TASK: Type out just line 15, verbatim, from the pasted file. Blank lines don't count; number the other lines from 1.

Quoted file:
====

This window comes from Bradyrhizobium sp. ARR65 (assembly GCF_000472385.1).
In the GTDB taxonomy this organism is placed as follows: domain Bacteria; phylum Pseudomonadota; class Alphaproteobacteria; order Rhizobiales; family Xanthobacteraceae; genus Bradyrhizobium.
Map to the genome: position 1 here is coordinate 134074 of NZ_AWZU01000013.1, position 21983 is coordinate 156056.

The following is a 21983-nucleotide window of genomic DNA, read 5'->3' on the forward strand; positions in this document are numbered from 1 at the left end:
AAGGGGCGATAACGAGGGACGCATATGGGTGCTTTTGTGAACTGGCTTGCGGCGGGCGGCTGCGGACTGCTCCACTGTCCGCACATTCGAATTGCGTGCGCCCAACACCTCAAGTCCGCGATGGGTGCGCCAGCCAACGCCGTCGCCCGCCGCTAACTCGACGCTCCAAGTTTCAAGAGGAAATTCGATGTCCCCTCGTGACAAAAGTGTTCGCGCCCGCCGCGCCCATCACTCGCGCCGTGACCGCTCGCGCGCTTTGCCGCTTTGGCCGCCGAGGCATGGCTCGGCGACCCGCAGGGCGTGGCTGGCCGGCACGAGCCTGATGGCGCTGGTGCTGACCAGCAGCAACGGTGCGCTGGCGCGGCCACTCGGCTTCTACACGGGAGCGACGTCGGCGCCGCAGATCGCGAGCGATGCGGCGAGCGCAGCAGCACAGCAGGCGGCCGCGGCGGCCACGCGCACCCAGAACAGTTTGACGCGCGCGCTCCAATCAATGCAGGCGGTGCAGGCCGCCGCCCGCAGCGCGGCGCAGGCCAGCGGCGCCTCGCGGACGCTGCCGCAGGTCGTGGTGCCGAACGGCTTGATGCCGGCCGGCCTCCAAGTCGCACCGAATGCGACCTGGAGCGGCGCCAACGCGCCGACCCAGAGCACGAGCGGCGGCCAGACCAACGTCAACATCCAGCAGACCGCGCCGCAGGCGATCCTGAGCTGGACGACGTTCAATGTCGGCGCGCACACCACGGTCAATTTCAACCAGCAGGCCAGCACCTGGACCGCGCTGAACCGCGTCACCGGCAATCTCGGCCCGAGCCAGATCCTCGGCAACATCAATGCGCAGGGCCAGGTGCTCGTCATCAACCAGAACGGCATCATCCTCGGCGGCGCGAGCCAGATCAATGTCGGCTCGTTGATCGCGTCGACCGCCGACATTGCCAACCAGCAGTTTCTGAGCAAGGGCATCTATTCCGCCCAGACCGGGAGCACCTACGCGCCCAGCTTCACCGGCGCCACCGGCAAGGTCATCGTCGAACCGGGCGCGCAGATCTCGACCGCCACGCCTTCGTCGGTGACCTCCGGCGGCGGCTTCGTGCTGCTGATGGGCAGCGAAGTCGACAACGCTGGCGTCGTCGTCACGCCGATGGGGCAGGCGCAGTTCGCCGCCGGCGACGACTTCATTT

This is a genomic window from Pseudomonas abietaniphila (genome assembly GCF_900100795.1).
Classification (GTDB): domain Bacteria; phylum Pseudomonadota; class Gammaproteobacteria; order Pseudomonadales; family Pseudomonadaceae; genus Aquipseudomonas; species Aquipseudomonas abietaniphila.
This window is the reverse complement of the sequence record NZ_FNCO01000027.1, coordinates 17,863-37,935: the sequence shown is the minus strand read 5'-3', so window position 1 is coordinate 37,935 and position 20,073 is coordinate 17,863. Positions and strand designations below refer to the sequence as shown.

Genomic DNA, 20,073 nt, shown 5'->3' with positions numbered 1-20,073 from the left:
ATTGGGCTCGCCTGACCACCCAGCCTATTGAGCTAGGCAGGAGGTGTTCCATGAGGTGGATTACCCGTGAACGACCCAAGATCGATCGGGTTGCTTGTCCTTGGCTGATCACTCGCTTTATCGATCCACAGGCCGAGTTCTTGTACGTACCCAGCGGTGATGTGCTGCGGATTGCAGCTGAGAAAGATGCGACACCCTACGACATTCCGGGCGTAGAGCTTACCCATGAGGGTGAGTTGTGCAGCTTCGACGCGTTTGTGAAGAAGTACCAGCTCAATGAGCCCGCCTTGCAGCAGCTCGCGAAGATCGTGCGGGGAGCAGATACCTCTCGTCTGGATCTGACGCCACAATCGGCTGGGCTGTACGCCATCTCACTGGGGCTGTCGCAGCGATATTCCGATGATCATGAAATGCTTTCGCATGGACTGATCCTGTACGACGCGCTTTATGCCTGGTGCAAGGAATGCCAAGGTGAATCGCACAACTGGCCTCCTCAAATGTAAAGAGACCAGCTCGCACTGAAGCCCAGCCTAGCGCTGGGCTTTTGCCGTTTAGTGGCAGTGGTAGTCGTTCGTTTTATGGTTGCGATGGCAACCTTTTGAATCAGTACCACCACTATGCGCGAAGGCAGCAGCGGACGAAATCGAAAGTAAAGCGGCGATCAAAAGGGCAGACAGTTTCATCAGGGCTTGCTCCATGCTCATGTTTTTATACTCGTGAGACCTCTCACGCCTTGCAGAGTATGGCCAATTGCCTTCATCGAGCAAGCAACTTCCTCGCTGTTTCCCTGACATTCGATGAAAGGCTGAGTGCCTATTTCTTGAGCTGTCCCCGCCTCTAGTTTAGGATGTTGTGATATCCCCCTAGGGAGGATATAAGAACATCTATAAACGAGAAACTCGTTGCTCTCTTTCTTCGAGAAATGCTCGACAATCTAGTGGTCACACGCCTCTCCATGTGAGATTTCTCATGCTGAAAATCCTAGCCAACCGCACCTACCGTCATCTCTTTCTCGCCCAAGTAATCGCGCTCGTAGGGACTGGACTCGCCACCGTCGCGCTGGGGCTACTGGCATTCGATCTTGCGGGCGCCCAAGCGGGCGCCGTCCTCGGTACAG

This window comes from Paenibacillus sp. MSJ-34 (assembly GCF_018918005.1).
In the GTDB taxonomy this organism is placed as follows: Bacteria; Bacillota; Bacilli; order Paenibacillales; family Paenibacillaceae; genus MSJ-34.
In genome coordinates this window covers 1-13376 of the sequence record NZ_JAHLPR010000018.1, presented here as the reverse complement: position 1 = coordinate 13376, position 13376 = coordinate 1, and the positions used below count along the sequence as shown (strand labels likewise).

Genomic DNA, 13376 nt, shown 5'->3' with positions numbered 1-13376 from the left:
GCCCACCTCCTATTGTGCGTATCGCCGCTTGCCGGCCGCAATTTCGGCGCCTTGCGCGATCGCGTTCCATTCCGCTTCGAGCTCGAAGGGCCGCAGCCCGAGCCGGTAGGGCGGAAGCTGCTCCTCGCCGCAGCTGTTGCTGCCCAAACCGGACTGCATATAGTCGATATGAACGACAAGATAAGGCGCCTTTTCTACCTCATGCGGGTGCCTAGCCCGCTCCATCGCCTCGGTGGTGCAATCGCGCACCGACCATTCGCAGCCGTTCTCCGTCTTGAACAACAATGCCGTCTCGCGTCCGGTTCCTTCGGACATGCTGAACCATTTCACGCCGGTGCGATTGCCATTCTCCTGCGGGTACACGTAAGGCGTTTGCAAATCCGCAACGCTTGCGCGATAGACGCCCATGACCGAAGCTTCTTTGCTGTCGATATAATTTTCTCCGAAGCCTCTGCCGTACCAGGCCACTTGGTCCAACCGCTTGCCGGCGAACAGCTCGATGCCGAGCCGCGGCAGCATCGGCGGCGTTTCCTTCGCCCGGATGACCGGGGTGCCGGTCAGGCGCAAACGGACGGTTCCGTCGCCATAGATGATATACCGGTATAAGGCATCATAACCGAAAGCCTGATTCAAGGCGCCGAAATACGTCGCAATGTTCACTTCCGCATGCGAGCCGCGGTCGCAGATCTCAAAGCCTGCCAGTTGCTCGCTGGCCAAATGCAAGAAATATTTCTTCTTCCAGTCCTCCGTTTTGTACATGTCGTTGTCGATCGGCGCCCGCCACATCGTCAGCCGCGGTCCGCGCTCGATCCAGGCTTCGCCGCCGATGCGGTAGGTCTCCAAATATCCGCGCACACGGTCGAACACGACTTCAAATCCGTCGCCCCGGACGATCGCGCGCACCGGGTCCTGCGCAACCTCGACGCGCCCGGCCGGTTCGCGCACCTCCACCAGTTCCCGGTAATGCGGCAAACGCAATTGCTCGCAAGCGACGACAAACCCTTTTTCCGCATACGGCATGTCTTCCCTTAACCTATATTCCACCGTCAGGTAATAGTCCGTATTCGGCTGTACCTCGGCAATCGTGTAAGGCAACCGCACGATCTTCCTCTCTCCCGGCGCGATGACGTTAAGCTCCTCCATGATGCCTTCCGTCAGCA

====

GCCCACCTCCTATTGTGCGTATCGCCGCTTGCCGGCCGCAATTTCGGCGCCTTGCGCGATCGCGTTCCATTCCGCTTCGAGCTCGAAGGGCCGCAGCCCGAGCCGGTAGGGCGGAAGCTGCTCCTCGCCGCAGCTGTTGCTGCCCAAACCGGACTGCATATAGTCGATATGAACGACAAGATAAGGCGCCTTTTCTACCTCATGCGGGTGCCTAGCCCGCTCCATCGCCTCGGTGGTGCAATCGCGCACCGACCATTCGCAGCCGTTCTCCGTCTTGAACAACAATGCCGTCTCGCGTCCGGTTCCTTCGGACATGCTGAACCATTTCACGCCGGTGCGATTGCCATTCTCCTGCGGGTACACGTAAGGCGTTTGCAAATCCGCAACGCTTGCGCGATAGACGCCCATGACCGAAGCTTCTTTGCTGTCGATATAATTTTCTCCGAAGCCTCTGCCGTACCAGGCCACTTGGTCCAACCGCTTGCCGGCGAACAGCTCGATGCCGAGCCGCGGCAGCATCGGCGGCGTTTCCTTCGCCCGGATGACCGGGGTGCCGGTCAGGCGCAAACGGACGGTTCCGTCGCCATAGATGATATACCGGTATAAGGCATCATAACCGAAAGCCTGATTCAAGGCGCCGAAATACGTCGCAATGTTCACTTCCGCATGCGAGCCGCGGTCGCAGATCTCAAAGCCTGCCAGTTGCTCGCTGGCCAAATGCAAGAAATATTTCTTCTTCCAGTCCTCCGTTTTGTACATGTCGTTGTCGATCGGCGCCCGCCACATCGTCAGCCGCGGTCCGCGCTCGATCCAGGCTTCGCCGCCGATGCGGTAGGTCTCCAAATATCCGCGCACACGGTCGAACACGACTTCAAATCCGTCGCCCCGGACGATCGCGCGCACCGGGTCCTGCGCAACCTCGACGCGCCCGGCCGGTTCGCGCACCTCCACCAGTTCCCGGTAATGCGGCAAACGCAATTGCTCGCAAGCGACGACAAACCCTTTTTCCGCATACGGCATGTCTTCCCTTAACCTATATTCCACCGTCAGGTAATAGTCCGTATTCGGCTGTACCTCGGCAATCGTGTAAGGCAACCGCACGATCTTCCTCTCTCCCGGCGCGATGACGTTAAGCTCCTCCATGATGCCTTCCGTCAGCA